Richard III dig: Archaeologists 'tantalisingly close'

Greyfriars dig open day On Saturday more than 1,500 people queued to see the site during an open day

The search for the grave of Richard III under a Leicester car park is "tantalisingly close" to its goal, officials have said.

Richard was killed at the nearby battle of Bosworth in 1485 and is believed to have been buried in Greyfriars church.

Archaeologists from the University of Leicester have found traces of this building and have now gained permission to extend the dig.

Originally scheduled for two weeks, it will now run for at least three.

Documents traced by the team show Richard was buried in the choir of the church.

Who was Richard III?

Portrait of Richard III

Richard III (1483-1485) was the last Yorkist king of England, whose death at the age of 32 in the Battle of Bosworth effectively ended the Wars of the Roses

Trenches across the car park uncovered walls which are now confirmed as being part of the church - but not exactly which part.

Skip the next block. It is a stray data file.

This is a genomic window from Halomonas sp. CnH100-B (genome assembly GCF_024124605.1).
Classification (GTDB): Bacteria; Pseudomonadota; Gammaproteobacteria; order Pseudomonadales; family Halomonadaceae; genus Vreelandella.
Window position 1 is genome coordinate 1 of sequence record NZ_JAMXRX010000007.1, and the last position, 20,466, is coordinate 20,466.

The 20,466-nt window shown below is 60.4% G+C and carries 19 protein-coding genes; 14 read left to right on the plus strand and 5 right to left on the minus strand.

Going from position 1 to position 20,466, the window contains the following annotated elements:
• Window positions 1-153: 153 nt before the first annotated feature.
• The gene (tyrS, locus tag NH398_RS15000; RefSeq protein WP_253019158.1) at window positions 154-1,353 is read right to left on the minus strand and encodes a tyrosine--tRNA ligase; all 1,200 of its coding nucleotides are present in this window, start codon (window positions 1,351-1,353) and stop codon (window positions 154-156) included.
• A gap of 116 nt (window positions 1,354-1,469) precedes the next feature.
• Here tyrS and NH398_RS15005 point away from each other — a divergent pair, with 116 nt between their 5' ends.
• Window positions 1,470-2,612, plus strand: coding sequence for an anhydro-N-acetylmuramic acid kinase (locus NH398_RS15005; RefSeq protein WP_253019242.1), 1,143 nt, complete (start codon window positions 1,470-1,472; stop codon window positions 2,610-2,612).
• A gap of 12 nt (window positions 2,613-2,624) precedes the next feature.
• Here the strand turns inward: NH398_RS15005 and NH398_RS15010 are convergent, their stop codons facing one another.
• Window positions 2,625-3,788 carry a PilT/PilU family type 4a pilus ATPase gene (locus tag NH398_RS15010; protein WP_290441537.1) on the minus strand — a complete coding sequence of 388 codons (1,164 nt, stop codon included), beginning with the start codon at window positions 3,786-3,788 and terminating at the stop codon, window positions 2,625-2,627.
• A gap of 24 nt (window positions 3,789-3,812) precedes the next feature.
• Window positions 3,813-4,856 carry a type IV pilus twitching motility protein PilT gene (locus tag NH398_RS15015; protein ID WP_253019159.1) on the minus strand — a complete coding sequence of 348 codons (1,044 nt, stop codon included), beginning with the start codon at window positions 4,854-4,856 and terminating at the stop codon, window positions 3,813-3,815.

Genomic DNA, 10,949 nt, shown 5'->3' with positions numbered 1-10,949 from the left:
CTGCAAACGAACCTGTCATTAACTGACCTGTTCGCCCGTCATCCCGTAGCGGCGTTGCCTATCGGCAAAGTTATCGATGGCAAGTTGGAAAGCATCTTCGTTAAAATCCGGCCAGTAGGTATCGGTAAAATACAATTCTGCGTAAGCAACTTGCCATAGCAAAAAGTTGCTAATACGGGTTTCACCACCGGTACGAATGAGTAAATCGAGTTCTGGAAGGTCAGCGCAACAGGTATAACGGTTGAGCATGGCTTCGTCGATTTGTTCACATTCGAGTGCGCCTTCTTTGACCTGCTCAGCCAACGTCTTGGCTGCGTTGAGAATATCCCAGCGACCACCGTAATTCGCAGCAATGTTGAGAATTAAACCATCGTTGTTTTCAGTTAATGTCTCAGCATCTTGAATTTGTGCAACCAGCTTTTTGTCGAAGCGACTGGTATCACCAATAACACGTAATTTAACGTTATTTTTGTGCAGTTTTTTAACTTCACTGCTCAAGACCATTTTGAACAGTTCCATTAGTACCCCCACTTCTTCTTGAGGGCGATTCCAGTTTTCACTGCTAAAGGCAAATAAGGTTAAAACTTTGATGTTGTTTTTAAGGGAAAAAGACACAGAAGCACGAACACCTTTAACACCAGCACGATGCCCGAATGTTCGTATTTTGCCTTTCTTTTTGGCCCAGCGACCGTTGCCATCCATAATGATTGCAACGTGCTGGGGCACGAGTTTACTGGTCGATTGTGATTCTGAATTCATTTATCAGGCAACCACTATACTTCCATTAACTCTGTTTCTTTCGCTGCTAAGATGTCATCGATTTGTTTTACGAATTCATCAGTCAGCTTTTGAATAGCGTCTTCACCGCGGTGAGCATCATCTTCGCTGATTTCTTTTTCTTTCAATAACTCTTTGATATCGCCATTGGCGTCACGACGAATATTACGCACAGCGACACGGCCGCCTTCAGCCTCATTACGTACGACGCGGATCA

Richard Buckley, co-director of University of Leicester Archaeological Services, said: "We are now tantalisingly close in our search and will investigate the choir where Richard is presumed to be buried.

"Whether we find Richard or not, this dig has been a huge success in terms of revealing the heritage of Leicester and I am proud that the University of Leicester has played a pivotal role in the telling of that story."

Philippa Langley from the Richard III Society said: "If we can make the right estimate of where we are in the church, that is what we have to do now, we have to go for it.

"We have been given this week extension, we could possibly get another, so it's game on."

On Saturday more than 1,500 people queued to see the site during an open day.

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